Saturday November 5, 2005
Four hundred years ago today, in 1605, the Gunpowder Plot was averted, miscreants brought to the fearsome justice of the age and a massive disruption to English history avoided. Goodness only knows how many lives were saved not just in the planned explosion but in the armed struggles that would have resulted as a new King was selected and brought to the throne.
Shortly afterwards, November the Fifth was declared to be a day of national thankfulness, with sermons to be preached on that day in churches up and down the land. King James, along with his personal cruelty and corruption, went on to stimulate the creation of the Authorized version of the Bible, still a jolly good read, and the creation of the United Kingdom, bringing the crowns of Scotland and England together and, along with Wales and Ireland, forming the political concept of Britain. Religious and national strife wasn’t ended there and then, but a path towards peace and unity in these troubled islands was created along which we still fumble our way.
Fair enough. Guy Fawks was a baddie. His co-conspirators were baddies. The baddies in power won, and the baddies out of power lost. History was written, then cleaned up and re-written to shove the nasty side into the background where it could conveniently be forgot. Now, four hundred years later, we go out into the garden each November the Fifth, light a bonfire, burn an effigy, set off some fireworks and enjoy baked potatoes and mulled wine, with seldom a thought for what actually happened.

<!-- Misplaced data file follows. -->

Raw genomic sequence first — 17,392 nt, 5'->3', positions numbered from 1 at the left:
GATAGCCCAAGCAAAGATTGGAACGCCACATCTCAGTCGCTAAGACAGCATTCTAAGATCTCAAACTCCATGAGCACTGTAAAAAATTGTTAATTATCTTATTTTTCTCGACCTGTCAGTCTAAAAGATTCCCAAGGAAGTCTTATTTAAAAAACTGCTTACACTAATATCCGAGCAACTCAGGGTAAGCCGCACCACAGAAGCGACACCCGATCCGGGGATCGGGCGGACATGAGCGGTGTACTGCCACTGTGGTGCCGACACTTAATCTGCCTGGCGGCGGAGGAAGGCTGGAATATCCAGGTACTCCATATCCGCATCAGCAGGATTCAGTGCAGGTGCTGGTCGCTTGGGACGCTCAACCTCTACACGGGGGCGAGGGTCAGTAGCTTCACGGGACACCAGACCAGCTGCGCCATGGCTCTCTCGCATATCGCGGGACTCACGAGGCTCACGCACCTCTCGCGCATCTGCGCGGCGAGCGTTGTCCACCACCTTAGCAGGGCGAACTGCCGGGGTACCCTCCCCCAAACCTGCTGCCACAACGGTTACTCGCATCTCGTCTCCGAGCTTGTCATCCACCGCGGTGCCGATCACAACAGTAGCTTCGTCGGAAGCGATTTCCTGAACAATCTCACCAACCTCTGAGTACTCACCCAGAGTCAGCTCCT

The thing is, history isn’t clean, and you can’t conveniently forget the nasty side. The evidence used in the prosecutions was gained by torture. Confessions were extracted and signed on the rack, and used in the place of truth. Consequently, we’ll never know the real truth.
I regret that. I know that a contributive factor was occasioned by a King who, fighting an unpopular and protracted war, needed to raise revenue for his armies and was prepared to do the most unsupportably vile things to get it. Torture, secrecy and oppressive legislation were part of the tool kit he used to pursue his ends.
We’re supposed to learn from history, using it as a mirror on our own times and our own affairs.
It works, after a fashion. Not so sure about the ‘learn’ bit, though. When you see direct parallels between historic torture, secrecy and oppressive legislation writ large on the world stage today, with the CIA flying unknown prisoners from secret location to secret location around the globe so they may be interrogated and confessions extracted out of sight and beyond the law, it’s difficult to believe we’ve learned much at all, and easy to believe the worst. That’s the problem with secrecy. What you are prevented from knowing of current events you tend to fill in with what you do know from history. The names may have changed but I’m not so sure we’re doing any better at the job of protecting the innocent.
Uncomfortable thing, history.